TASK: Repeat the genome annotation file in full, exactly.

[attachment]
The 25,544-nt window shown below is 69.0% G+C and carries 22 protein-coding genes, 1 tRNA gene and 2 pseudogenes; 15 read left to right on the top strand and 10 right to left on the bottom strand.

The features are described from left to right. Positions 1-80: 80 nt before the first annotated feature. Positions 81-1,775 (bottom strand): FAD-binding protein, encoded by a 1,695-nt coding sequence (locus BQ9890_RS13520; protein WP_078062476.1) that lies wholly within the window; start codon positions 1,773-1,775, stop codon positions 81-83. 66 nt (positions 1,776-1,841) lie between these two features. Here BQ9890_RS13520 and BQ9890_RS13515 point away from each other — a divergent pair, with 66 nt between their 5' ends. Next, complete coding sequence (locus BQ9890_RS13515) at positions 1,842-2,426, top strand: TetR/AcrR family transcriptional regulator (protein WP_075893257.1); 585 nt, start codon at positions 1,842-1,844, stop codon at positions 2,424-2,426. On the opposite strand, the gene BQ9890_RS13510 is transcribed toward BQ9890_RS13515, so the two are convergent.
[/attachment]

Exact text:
The 25,544-nt window shown below is 69.0% G+C and carries 22 protein-coding genes, 1 tRNA gene and 2 pseudogenes; 15 read left to right on the top strand and 10 right to left on the bottom strand.

The features are described from left to right. Positions 1-80: 80 nt before the first annotated feature. Positions 81-1,775 (bottom strand): FAD-binding protein, encoded by a 1,695-nt coding sequence (locus BQ9890_RS13520; protein WP_078062476.1) that lies wholly within the window; start codon positions 1,773-1,775, stop codon positions 81-83. 66 nt (positions 1,776-1,841) lie between these two features. Here BQ9890_RS13520 and BQ9890_RS13515 point away from each other — a divergent pair, with 66 nt between their 5' ends. Next, complete coding sequence (locus BQ9890_RS13515) at positions 1,842-2,426, top strand: TetR/AcrR family transcriptional regulator (protein WP_075893257.1); 585 nt, start codon at positions 1,842-1,844, stop codon at positions 2,424-2,426. On the opposite strand, the gene BQ9890_RS13510 is transcribed toward BQ9890_RS13515, so the two are convergent.